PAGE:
Friday, July 11, 2008

Traveling with Summer Poetry

I’d like to take a moment to thank you, reader, for keeping me going. I’m approaching the second anniversary of my blog which started July 14, 2006, and I’m tickled pink to still be at it—thanks to the many people who have posted, commented, and encouraged me. The world of poetry for young people is a small, but special community and I am honored to be part of it!

This week, I’d like to direct you to Book Links magazine once again, where my regular “Everyday Poetry” focuses on “Portable, Packable Summer Poetry” in the July issue, including an original poem, “The License Plate Game” by the always generous Janet S. Wong. You may remember that she posted versions of that poem here (April 25) and revised the final version that appears in Book Links based on that input. Cool to see the blog and print worlds intersect like that.

Meanwhile, I’d like to expand a bit on the topic of poems for summertime. For many wonderful poems, the place is the key. We can set the stage with poems about geography, such as Lee Bennett Hopkins’ collection, Got Geography! (Greenwillow, 2006) or J. Patrick Lewis’ A World of Wonders: Geographic Travels in Verse and Rhyme (Dial, 2002). Or we can focus specifically on the U.S. with the poetry of Diane Siebert in Tour America: A Journey Through Poems and Art (Chronicle, 2006) or another compilation by Lee Bennett Hopkins, My America: A Poetry Atlas of the United States (Simon & Schuster, 2000). Display a world or U.S. map and invite children to locate the places referenced in the poetry.

For a more specific emphasis, spotlight these collections below on unique and historic sites around the world. Children can research factual information about a favorite place to accompany the poem or attempt reconstructing the site out of clay, cardboard, or popsicle sticks to display alongside the “monumental” poem.
  • Between Earth and Sky: Legends of Native American Sacred Places by Joseph Bruchac (Harcourt Brace, 1996)
  • Castles: Old Stone Poems by Rebecca Kai Dotlich and J. Patrick Lewis (Wordsong/Boyds and Mills Press, 2006)
  • Monumental Verses by J. Patrick Lewis (National Geographic, 2005)
  • Sacred Places by Jane Yolen (Harcourt Brace, 1996)
Some children may be gone during the summers visiting extended family members or spending time with a divorced parent. Two poetry collections that capture some of the serious and silly moments of a summer away are Summerhouse Time by Eileen Spinelli (Knopf, 2007) and for older readers, My Father’s Summers: A Daughter’s Memoirs by Kathi Appelt (Henry Holt, 2004). Encourage kids to keep their own summer poetry journals, with doodles, drawings, and poems that they can share or keep private.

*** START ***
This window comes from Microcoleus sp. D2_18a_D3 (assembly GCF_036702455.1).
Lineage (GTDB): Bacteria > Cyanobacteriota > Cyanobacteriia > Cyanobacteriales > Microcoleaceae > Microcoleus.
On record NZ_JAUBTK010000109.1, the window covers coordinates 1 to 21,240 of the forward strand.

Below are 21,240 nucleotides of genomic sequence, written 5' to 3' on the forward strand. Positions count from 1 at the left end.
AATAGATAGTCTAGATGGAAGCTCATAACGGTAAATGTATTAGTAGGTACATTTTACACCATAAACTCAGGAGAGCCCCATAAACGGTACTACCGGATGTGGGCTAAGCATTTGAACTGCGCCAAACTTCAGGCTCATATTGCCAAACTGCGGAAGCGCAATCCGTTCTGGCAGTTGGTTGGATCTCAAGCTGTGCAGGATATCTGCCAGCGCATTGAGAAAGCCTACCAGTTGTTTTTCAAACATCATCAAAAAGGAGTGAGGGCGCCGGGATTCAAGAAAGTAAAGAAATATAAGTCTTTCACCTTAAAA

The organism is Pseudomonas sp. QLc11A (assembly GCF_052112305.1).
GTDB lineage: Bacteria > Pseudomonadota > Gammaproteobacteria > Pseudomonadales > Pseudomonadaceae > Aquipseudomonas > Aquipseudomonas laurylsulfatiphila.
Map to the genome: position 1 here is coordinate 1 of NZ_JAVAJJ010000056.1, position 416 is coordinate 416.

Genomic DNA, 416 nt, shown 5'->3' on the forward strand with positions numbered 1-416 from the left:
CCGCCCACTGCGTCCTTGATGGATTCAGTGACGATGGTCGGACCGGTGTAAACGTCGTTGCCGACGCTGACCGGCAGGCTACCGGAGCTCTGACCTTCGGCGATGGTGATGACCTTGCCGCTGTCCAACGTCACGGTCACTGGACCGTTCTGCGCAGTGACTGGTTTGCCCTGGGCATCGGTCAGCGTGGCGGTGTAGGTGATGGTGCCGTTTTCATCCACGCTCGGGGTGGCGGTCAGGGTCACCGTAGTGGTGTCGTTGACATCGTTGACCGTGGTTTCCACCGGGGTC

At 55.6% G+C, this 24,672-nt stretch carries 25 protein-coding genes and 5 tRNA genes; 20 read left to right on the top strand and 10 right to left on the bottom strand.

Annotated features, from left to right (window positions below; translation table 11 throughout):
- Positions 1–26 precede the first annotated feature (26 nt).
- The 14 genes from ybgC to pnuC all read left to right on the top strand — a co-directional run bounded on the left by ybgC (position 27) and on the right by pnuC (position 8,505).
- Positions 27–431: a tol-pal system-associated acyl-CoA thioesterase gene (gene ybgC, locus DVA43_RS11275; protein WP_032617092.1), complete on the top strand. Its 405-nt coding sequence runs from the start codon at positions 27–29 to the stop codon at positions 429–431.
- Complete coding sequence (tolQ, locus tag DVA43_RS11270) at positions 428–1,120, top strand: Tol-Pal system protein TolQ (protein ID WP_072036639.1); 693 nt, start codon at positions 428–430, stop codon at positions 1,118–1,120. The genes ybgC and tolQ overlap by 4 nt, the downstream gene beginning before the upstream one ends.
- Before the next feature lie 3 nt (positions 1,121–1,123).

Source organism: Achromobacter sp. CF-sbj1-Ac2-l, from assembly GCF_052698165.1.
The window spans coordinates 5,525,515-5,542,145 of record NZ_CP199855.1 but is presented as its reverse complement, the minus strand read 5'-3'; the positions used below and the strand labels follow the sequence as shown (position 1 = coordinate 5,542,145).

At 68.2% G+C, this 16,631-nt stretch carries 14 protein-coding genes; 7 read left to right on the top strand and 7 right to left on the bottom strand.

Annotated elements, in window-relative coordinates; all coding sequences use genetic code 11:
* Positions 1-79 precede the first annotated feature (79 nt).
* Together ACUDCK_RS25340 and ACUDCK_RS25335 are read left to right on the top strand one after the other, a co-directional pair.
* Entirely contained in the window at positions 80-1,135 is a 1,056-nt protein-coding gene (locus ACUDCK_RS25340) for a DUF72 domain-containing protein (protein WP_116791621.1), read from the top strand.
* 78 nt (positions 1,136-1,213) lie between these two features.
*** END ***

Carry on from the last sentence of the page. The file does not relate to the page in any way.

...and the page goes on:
Before they hit the road, children can check out the National Poetry Map on the Internet to discover which were the most sought-out poems in 2007 in each individual state. Go to “Good Reads: State Favorites and Critics Picks.”

Janet Wong has also authored a collection of poems all set in the car: Behind the Wheel: Poems about Driving (Margaret K. McElderry, 1999). Some are about life in the car and some use driving as a metaphor. Kids can choose their favorite, copy it on special paper, and share it in the car with friends or family.

Families who spend hours on the road or in the air often enjoy audiobooks to help pass the time. Walter Dean Myers has two works of poetry that have been masterfully adapted to the audio format produced by Live Oak Media complete with original music: Blues Journey (2005) and Jazz (2007). Much of Shel Silverstein’s and Jack Prelutsky’s poetry is available on CD, too, read by the poets themselves. Kids can also make their own recordings of themselves or others reading favorite poems out loud.

Poetry Friday is hosted by Under the Covers this week. See you there!

Picture credit: ALA


Annie Donwerth Chikamatsu said...

Thanks for all the good suggestions over the years! I'll be hitting the bookstores in Texas when I go back for August. I've made quite a list and have already ordered some. Time is running out so I'll need to catch a ride to the mall!

Sylvia Vardell said...

Thanks for stopping by! Have fun book shopping. I find many wonderful poetry book bargains at the Half Price bookstore chain and online at Amazon from sellers of "used" books. I just bought an anthology of Canadian children's poetry there for 7 cents (plus $3.99 shipping)!
Best of luck!

Annie Donwerth Chikamatsu said...

A lot of books I want are out of print so I've ordered online. I'll be hitting the Half Price book stores, too. The one in Richardson has a big children's department. Thanks.